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From "Nico Seessle" <n...@seessle.de>
Subject Re: <require>, <fail unless="..."> or <available fail="...">
Date Mon, 25 Sep 2000 23:54:31 GMT
----- Original Message -----
From: "Stefan Bodewig" <bodewig@bost.de>
To: <ant-dev@jakarta.apache.org>
Sent: Monday, September 25, 2000 5:58 PM
Subject: <require>, <fail unless="..."> or <available fail="...">


> All of these suggestions are there to shorten the <available>, <target
> unless>, <fail> combo necessary to achieve the same effect. I'd like
> to see us settle on one and only one approach. Perl's "there's is more
> than one way to do it" does not exactly fit into my picture of Ant.
>
> Personally I'm not really decided between <require> and <fail
> unless>. The first one saves one takes the second one might be useful
> in a broader range of use cases where available does not apply.
>

I would generally say you are right with your assumptions, but in these
cases I think it's a bit overhead (not to mention that I would not name it a
target in my build to fail if something is wrong) to create a number of
targets just to make sure everything else will work correctly in the build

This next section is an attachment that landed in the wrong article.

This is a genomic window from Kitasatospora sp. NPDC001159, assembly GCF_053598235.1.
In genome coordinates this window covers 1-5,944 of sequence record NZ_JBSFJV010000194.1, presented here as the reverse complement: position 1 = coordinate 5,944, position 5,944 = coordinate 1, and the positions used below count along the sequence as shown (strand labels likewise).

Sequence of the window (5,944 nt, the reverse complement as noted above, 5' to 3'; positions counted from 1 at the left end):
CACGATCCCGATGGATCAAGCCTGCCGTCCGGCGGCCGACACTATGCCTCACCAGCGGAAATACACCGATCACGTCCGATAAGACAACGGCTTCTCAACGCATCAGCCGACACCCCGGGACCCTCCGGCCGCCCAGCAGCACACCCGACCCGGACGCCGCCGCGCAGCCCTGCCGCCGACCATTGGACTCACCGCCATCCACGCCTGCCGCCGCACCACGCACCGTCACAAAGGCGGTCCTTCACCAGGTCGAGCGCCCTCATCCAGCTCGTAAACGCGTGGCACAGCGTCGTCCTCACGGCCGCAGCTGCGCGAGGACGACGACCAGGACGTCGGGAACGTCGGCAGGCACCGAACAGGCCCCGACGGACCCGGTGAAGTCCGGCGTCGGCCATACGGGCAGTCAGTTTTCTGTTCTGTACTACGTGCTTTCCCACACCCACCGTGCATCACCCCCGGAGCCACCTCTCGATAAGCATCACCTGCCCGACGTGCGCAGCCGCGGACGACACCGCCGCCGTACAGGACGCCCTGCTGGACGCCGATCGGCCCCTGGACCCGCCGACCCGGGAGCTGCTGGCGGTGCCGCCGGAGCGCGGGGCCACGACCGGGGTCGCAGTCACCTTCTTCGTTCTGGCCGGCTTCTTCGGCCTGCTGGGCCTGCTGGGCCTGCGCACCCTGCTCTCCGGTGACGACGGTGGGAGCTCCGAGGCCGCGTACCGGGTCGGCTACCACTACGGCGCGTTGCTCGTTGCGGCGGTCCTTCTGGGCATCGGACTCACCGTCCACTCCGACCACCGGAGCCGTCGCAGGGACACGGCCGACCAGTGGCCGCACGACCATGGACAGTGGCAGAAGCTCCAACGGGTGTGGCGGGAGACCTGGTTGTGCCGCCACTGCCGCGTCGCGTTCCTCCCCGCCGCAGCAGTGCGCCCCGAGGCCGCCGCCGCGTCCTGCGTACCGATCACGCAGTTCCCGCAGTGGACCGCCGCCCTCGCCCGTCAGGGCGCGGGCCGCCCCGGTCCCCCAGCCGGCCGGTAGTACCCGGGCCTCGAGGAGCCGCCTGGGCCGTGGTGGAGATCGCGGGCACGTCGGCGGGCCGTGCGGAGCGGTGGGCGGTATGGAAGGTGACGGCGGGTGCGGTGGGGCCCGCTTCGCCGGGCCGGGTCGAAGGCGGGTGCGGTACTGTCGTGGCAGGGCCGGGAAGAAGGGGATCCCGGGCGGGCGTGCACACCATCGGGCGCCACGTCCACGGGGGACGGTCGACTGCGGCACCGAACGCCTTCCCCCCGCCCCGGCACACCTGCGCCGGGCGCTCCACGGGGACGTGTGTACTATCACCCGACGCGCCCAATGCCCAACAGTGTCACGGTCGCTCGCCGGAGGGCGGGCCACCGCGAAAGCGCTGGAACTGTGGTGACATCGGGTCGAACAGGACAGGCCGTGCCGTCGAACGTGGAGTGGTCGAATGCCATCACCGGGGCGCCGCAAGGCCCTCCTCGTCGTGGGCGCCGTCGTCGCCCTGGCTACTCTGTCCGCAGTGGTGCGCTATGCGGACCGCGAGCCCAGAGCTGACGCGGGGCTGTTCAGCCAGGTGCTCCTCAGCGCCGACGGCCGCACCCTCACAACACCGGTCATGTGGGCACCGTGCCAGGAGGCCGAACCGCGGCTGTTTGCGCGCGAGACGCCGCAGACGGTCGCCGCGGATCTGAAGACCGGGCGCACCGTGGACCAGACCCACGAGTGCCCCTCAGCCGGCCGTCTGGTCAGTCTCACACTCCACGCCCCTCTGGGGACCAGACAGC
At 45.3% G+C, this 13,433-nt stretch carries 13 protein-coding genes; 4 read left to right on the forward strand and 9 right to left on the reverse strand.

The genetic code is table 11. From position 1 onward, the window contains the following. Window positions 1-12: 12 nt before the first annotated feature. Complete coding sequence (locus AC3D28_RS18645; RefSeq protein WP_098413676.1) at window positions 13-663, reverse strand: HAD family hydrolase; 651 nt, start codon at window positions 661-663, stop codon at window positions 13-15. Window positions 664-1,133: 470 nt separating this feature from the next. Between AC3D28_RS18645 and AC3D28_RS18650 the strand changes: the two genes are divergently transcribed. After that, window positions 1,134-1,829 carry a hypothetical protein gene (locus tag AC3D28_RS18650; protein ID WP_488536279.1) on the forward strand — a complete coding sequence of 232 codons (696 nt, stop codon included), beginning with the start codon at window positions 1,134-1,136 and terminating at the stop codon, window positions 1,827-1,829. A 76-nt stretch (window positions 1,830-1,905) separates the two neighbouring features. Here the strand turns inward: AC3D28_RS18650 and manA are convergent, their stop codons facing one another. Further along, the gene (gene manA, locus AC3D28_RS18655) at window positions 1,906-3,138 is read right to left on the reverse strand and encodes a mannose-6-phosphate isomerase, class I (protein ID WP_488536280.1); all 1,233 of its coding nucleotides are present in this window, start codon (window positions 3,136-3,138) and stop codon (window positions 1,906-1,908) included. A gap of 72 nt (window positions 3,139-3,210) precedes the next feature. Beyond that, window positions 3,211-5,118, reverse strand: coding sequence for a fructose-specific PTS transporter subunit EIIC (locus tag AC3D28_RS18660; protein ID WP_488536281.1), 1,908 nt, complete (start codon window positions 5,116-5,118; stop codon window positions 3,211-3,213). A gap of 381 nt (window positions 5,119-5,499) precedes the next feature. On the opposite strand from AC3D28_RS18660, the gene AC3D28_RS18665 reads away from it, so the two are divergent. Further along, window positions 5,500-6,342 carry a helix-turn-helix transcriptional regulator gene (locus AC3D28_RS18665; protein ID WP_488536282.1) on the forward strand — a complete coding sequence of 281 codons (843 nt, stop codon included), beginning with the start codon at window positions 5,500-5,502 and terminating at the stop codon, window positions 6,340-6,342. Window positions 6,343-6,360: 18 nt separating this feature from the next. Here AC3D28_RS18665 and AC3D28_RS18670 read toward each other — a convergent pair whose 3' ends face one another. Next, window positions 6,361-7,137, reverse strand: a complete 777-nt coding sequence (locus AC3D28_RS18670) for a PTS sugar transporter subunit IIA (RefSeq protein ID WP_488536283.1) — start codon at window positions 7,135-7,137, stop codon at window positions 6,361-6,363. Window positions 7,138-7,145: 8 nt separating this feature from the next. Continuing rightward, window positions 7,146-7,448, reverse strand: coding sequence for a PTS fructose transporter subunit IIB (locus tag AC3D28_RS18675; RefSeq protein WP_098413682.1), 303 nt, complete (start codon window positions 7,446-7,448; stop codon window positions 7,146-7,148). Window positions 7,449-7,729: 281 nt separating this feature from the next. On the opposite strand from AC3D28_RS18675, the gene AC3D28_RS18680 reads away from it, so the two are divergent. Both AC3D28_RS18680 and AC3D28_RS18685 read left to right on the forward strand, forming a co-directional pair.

process?

Currently you must use (if there isn't a better way I can't think of)
something like the following to check for existence of a file and
discontinue work if it isn't there.

<target name="do-the-work" depends="test-prepare,test-execute">
  <echo message="All right"/>
</target>

<target name="test-prepare" depends="test-prepare">
   <available file="myrequiredfile" property="itsthere"/>
</target>

<target name="test-execute" unless="itsthere">
  <fail message="File is missing"/>
</target>

Ot something like this

<target name="do-the-work" depends="test-property1,test-property2">
  <echo message="All right"/>
  <property name="foo" value="${prop1}/something"/>
  <property name="bar" value="${prop2}/somethingelse"/>
</target>

<target name="test-propert1" unless="prop1">
  <fail message="prop1 is not set"/>
</target>

<target name="test-propert2" unless="prop2">
  <fail message="prop2 is not set"/>
</target>

only to validate that two properties are set (may get harder if you want to
check if they are set to a valid value...)

With fail and if/unless attributes you can do all of the above in a easy
understandable way. What does 'available fail="..' mean? Fail if something
is available? Fail if not? Sure, you need to define two tasks, but everyone
should understand that you test if something is available, set a property if
it is and fail unless it's available (or fail if it's available).

Nico



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